The Avivo ArtWorks Collective Artists Thriving in Community

Housed in a basement art studio in Avivo’s Minneapolis Community Support Program, we organize together as the Avivo Artworks Collective. If you ask us who we are, we would say we are artists – first and foremost. What brings us together is the goal to create community so that we can support one another. Our mission statement reads, “As a collective of artists, we embrace diversity, build community and present publicly. In doing so, we are challenging mental health stigma, and demonstrating that people living with mental illness can achieve success in art and life. We also aim towards building … Continue reading

Growing Up With Emotionally Detached Parents

John Driggs

I live with my girlfriend in what you might call a mutual arrangement. It’s about all we can handle. Neither one of us wants to be married. We’re both successful career people. It works for us. That is until recently. Last week my girlfriend said she would like to have a baby. I half facetiously asked her, “Well I suppose you want one with me?” Many of her women friends were having their first child and she felt like odd person out. Now raising a child is at the bottom of my list. Neither one of us is into cuddling, … Continue reading

Mental Illness Gets a Hearing

“I’m a veteran of mental illness combat,” declares a gray-haired man with years of untrimmed beard from the History Theatre stage in downtown St. Paul. David Beebee is reading from his personal writings to a crowd of friends and supporters of Vail Place, a clubhouse in Uptown for people with severe mental illness where David is a member. “I deserve to be proud,” he reads. “I fought the good fight. I nearly died. I survived.” He notes there is gay pride and black power and the purple heart for the wounded, and asks, “Where is my mental illness pride power?” … Continue reading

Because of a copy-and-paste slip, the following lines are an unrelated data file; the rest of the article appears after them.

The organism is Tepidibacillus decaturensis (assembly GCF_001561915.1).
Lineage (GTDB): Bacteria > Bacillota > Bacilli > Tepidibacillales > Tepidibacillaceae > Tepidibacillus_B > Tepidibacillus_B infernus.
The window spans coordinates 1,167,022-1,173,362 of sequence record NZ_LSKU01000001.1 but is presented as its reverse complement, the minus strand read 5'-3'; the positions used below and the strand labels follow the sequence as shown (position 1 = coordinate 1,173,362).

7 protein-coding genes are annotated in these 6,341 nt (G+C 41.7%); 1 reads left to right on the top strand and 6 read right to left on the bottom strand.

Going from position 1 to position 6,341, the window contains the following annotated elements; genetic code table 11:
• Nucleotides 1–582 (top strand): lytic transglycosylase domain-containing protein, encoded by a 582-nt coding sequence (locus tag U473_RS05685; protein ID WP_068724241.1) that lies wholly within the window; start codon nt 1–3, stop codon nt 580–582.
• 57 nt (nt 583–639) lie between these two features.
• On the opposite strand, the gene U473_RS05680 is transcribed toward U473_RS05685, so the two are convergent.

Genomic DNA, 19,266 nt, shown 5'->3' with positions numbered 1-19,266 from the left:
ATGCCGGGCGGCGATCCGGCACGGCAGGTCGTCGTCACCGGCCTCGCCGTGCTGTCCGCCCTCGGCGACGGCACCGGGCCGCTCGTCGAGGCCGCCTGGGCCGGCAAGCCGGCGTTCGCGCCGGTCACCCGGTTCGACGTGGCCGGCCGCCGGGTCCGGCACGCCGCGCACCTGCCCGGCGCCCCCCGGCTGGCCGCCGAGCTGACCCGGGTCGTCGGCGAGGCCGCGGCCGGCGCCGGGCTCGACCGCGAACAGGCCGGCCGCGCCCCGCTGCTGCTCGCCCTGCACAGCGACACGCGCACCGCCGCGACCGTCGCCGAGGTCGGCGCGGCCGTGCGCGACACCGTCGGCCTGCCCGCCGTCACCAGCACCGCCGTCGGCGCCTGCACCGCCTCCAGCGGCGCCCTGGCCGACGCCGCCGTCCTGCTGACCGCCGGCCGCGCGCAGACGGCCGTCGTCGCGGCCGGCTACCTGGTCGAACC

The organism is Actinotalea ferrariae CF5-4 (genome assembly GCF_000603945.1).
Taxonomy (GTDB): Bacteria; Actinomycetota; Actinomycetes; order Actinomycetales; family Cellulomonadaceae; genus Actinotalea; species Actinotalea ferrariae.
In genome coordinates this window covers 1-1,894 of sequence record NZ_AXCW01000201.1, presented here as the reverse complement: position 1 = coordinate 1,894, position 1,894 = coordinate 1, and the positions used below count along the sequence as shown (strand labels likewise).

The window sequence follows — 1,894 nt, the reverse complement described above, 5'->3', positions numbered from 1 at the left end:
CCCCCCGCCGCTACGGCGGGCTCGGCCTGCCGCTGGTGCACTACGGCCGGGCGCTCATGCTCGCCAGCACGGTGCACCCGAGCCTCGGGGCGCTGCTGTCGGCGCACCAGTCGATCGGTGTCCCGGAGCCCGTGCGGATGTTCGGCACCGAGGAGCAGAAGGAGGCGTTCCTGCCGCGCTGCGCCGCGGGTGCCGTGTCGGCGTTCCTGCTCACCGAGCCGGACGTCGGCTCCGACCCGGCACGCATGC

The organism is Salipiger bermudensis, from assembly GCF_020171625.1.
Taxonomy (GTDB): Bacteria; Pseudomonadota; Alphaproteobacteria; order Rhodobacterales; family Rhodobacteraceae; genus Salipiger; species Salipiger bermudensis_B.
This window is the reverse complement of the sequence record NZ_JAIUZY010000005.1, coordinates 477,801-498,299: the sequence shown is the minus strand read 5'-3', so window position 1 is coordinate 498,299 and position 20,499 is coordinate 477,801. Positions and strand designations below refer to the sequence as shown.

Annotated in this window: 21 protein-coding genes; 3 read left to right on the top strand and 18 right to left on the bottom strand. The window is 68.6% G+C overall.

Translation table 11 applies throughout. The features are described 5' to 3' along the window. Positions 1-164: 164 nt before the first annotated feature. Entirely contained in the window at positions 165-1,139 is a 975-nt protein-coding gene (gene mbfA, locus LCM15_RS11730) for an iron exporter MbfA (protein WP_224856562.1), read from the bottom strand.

Stress: How Mental Distress is your Signal to Make a Change in your Life

Physical or mental distress can be challenging at times. We certainly don’t go out of our way to acquire it, and we generally try hard to prevent it, but like Murphy’s Law if something can becoming challenging and distressful it will, and probably at the most undesired time. Just the idea of distress is frequently distressful. Our minds act in concert with our bodies in how they handle or respond to our specific environments. When our bodies are perceived to be under attack from, say, a virus, the hypothalamus – the area in your brain that acts as your body’s … Continue reading

Offering Love to People who are Dying

In the past few days, since news was shared that a beloved friend is dying, several people have come to me to ask what they can do. This friend is such an exquisite human; it is no surprise that so many people want to help and that there has been such a beautiful outpouring of love and kindness. After almost 18 years in the rabbinate, I’ve learned a few things about dying and loving and grieving and getting back up again. Here are some thoughts and suggestions that may be of help. I’m not an expert. This is simply what … Continue reading

Living with no Ending

by Susan L. The ending began in the fall of 2016. I went to an appointment and this ignited a series of steps. After a second x-ray and an ultra sound, an indication of a mass in my breast was determined. Mass — what a mediocre word for the ugly word tumor. The radiologist in the small clinic wanted to do a biopsy. I wanted to think about it overnight. The reason I wanted to think about it? I knew I would be moving back to the metro area within two weeks. At first I thought I’d have the biopsy … Continue reading